Friday, February 05, 2010

Do we really change our process?

I'm starting a new book. I'm always excited at this stage of the process, eager to start my new shiny idea, intoxicated by the possibilities and the idea of getting words on the screen takes precedence over all other non-essential parts of my life.

I'm so eager, I've written the first thirty pages without knowing where the book goes, what happens through the middle, and, this is rare for me, even the ending.

I tell myself those first few chapters give me a handle on the characters, start me thinking about them and their backgrounds, and why they do what they do.
But really, those pages are about my own excitement. I always do this, start a book without really thinking it through and then, moaning and groaning, end up re-writing the beginning over and over.

And during the re-write of each book, and this includes the one I just finished, I promise, the next time, I'm going to think it through, plan it out, create white boards, character notes, backgrounds, work the plot back from the beginning, and then, and only then, will I start writing.

So this time, maybe not at the very beginning, but soon, very soon, I'm going to create a white board, and really, absolutely, 100% create a fluid plan for this book.


Karen W said...

Good luck with that. I say the exact same thing every time. And like you, I wrote 30 pages and now I'm having to take the time to go back and figure things out. And I'll rewrite. And rewrite. Sigh.

Off topic - Do I want to go see Bon Jovi?

Maureen McGowan said...

I'm starting to think that writing the first chapter and getting it wrong is part of my brainstorming process. Even if I think I've thought things out, I can't really see the problems until I start writing.

And Karen? Do what you have to do re: Bon Jovi :-) Me? I've never seen the appeal.

Eileen said...

Yes and no.

I think, over time, we refine our process. We are who we are and our brains work the way they work. I am not a particularly linear thinker and yet a novel kind of requires that. I used to write a bunch of different scenes and then link them up. This resulted in a sort episodic quality that I didn't like. I still can't always write a book from beginning to end, but I come closer and have learned how to connect the scenes up so they feel like a more organic process.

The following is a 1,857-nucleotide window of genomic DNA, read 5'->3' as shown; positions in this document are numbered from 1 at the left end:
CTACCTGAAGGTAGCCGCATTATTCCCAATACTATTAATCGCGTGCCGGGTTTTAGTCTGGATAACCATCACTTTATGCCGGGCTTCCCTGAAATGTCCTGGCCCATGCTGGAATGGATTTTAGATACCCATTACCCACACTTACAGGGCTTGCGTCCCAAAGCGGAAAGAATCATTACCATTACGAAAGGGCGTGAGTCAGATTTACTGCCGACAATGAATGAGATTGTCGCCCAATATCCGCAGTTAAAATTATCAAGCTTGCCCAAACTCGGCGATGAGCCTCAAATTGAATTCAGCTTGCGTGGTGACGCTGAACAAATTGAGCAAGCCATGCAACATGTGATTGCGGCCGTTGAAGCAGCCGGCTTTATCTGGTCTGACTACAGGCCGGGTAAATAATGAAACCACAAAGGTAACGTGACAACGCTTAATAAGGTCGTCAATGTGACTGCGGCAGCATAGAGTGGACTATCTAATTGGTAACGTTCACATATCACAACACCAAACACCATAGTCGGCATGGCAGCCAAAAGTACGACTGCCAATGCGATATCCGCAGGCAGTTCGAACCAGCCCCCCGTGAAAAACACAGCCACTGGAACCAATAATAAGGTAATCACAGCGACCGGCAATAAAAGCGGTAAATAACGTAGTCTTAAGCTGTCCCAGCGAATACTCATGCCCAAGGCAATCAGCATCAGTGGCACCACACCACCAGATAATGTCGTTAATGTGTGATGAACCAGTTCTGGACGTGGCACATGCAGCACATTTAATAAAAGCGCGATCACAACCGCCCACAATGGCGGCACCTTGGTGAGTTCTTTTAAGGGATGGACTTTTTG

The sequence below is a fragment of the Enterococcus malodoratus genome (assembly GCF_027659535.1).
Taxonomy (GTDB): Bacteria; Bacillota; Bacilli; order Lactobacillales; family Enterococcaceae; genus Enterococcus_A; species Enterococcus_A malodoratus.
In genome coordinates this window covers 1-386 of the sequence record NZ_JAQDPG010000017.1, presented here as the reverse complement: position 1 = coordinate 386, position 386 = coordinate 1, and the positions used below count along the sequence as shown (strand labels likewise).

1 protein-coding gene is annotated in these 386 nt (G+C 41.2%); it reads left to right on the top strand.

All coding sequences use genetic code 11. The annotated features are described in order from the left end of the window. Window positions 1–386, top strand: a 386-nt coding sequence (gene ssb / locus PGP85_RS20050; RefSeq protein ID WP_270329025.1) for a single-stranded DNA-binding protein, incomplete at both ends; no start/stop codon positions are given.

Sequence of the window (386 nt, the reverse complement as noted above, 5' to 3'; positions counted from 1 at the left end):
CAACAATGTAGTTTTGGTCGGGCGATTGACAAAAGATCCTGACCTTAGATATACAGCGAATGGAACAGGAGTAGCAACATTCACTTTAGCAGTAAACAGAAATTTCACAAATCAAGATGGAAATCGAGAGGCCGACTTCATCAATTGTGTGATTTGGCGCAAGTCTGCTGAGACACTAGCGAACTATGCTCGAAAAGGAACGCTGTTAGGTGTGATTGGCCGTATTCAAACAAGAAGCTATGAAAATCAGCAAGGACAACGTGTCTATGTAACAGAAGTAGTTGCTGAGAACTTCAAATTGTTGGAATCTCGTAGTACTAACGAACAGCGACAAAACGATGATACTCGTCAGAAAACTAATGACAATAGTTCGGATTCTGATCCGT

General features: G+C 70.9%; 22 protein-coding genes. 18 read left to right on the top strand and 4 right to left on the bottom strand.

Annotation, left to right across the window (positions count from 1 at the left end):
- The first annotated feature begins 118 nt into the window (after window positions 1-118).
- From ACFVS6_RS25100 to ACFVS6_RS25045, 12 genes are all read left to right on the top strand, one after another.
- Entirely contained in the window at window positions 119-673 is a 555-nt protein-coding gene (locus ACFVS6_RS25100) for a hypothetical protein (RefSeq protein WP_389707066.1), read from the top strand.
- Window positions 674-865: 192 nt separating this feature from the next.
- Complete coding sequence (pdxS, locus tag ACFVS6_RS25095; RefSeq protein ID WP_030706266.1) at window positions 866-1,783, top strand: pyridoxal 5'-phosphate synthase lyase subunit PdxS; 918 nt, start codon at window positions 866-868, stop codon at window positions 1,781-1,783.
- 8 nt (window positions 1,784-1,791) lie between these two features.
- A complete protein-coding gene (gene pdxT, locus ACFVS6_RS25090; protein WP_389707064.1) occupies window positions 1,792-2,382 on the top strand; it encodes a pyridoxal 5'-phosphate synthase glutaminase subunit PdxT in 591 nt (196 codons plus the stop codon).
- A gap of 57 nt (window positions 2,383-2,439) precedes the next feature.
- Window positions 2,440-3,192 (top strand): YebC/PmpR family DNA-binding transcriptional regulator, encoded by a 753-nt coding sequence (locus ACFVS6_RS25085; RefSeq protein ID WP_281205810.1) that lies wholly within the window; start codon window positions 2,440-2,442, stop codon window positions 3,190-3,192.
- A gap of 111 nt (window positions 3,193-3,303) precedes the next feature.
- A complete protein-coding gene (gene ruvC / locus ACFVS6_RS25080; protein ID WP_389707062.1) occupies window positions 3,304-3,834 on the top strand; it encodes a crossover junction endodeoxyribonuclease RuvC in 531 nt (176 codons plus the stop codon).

Molly O'Keefe said...

you and I share the same white board plan - I think my white board dreams are due to a belief that if I did this whole writing thing differently - I would manage it better because my process seems so hectic - so nail-bitingly worrisome. And a whiteboard, you see, will fix that.

But I think your excitement for the idea is better than any whiteboard. Go with excitement, it will serve you better.

Karen - hell yes you want to see Bon Jovi!

Stephanie Doyle said...

White board... not going to happen. Clipping things out of articles that are the essense of my character... not going to happen. Typing up an interview with my character... not going to happen.

I used to think it was becuase I was lazy. But now I know - I just don't need the formality to write my books. For I have to sit and write and go with it. Some stuff will work, some won't. Hopefully I catch the junk.

Karen - "Shot through the heart and you're to blame... Darlin' you give love a bad name!"

Nuff said.

Maureen McGowan said...

Karen, clearly you can take Molly and Stephanie with you to see Bon Jovi. I'll stay home. ;)

Sinead M said...

I'm with Maureen on the Bon Jovi thing, I do not understand the appeal..

The white board is sort of a sexy concept to me... I suspect the actual creation of it will not be sexy in any way..

Alli said...

I am with Stephanie re: the process and Bon Jovi. Although I'm a late convert to Mr BJ (when I saw a doco with his wife and kids and the happy families they portrayed - it appeared real - then I was converted). Sad that the bad guys don't appeal to me as much anymore... oh, I'm getting old... where were we? White boards? Nah.

Sue said...

District 9 -- I get that the first 3/4 of the movie was allegorical and it was done brilliantly, but then it became all about his escape and then trying to get the space ship off the ground, and ho hum by that point. The lead was brilliant and the casual abuses by those in power (especially the father in law) were also brilliant, everything else, not so much.

Dahl's books work for me -- totally. Saying you want to have sex with someone and then finding that willing someone isn't that tough, and I don't think that makes it abusive or the person a "user." Just because a person is the initiator of sex doesn't make them a "user."

Sue said...

oops - sorry that should have been with the "hype or buzz" blog

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